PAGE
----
This Operational Policy statement was revised in August 2004 to reflect the term "development policy lending" (formerly adjustment lending), in accordance with OP/BP 8.60, issued in August 2004.
Note: OP and BP 8.40 together replace OD 8.40, Technical Assistance, and draw on the Operational Memorandum Disclosure of Factual Technical Documents, 6/20/94. They are complemented by the Handbook on Technical Assistance, available online. Questions should be addressed to firstname.lastname@example.org.
1. The Bank1 finances technical assistance (TA),2 complementing its lending activities, to help borrowers:
(a) properly design, prepare, and implement lending operations;
(b) undertake analytical work necessary to underpin reform or policy development; and
(c) strengthen their human and institutional capacity for policy reform and sustainable development.
Borrower Commitment and Involvement
2. The Bank uses its research and policy work and its country economic and sector work to:
(a) promote a dialogue with governments on creating a reform agenda that could be assisted through appropriately phased TA interventions, and
(b) help borrowers define their TA needs and priorities. The Bank does not lend for or manage TA when a government is not committed to the objectives of the TA.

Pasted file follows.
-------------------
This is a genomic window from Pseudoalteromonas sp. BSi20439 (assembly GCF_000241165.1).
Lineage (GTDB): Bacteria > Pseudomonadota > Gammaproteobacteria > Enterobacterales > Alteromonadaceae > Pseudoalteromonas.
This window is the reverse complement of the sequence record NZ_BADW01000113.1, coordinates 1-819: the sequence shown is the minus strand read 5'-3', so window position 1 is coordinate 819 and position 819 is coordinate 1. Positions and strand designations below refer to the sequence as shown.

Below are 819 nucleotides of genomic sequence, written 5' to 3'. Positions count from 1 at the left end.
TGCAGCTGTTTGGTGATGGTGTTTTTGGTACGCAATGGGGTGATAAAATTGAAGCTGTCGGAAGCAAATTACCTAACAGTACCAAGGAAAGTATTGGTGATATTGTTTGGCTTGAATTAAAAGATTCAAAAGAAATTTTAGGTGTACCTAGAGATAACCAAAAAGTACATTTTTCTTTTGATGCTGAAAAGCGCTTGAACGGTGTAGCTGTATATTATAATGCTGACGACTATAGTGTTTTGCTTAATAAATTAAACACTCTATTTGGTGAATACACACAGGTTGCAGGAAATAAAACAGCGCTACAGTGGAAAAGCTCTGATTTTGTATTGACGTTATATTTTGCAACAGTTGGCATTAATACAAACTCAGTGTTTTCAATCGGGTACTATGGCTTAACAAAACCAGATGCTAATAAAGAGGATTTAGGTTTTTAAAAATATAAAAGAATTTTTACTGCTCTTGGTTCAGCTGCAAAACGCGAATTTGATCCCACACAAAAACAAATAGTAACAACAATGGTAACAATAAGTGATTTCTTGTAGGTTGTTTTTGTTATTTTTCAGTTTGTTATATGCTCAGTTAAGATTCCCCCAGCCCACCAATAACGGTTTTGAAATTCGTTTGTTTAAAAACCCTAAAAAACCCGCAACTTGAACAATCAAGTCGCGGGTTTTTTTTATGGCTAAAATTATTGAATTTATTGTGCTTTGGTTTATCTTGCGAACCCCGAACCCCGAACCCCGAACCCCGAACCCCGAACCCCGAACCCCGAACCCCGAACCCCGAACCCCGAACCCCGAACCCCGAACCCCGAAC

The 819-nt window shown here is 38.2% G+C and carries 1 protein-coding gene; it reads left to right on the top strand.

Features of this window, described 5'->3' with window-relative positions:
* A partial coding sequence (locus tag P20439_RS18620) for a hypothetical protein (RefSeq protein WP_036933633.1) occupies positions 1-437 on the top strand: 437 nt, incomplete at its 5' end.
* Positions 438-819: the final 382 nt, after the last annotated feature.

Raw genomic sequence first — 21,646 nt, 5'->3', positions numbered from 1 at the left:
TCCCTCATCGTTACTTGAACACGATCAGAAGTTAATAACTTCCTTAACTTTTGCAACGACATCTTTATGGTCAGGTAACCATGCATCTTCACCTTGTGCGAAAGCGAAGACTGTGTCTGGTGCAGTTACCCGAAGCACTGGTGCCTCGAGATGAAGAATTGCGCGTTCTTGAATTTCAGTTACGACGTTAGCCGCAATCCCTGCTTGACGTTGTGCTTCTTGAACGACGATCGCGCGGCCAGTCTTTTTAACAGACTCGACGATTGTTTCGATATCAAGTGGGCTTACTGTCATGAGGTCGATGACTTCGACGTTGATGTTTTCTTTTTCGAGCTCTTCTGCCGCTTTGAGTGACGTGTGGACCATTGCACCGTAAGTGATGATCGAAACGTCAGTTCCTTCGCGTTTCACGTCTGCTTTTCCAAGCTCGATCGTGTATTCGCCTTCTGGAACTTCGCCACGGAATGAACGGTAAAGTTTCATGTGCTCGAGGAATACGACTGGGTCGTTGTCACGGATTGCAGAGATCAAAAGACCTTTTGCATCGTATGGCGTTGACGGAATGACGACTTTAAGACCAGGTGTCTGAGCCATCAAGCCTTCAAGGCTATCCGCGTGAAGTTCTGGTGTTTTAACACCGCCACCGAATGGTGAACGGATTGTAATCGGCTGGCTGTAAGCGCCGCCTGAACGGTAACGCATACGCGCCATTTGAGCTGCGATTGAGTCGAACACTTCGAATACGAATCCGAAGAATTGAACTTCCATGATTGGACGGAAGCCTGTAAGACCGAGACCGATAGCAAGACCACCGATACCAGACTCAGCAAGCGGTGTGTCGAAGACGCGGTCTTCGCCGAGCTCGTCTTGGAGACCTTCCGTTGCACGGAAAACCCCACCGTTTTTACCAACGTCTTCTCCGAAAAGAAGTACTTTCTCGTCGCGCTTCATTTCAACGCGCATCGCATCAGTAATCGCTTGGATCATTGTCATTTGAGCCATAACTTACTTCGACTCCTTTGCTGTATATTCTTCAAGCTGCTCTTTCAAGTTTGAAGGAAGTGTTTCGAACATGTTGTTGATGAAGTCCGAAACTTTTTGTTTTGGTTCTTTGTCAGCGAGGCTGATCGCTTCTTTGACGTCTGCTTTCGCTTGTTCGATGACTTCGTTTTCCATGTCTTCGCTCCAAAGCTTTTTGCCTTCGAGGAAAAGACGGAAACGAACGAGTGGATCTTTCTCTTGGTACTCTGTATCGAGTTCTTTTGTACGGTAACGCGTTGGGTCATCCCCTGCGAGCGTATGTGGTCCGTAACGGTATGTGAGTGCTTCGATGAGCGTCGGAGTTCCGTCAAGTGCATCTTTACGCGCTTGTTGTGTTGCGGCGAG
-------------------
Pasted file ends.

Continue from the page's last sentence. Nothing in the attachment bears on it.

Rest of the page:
3. The Bank supports borrowers' active participation in designing and implementing TA programs. Specifically, it encourages borrowers to play a decisive role in determining the nature of the TA, its time frame, the agency responsible for implementation, and measurable outputs and milestones by which to gauge progress.
Financing of Technical Assistance
4. TA may be financed with a Bank loan when other sources are unavailable, not suitable, or costly, and only when the borrower is fully supportive of loan financing, taking other alternatives into account.3 If a cofinancier's funds are associated with the Bank's TA loan (or component), the cofinancier's/donor's policies and objectives must be compatible with the Bank's Country Assistance Strategy.4 Project Preparation Facility advances5 may be used for funding TA.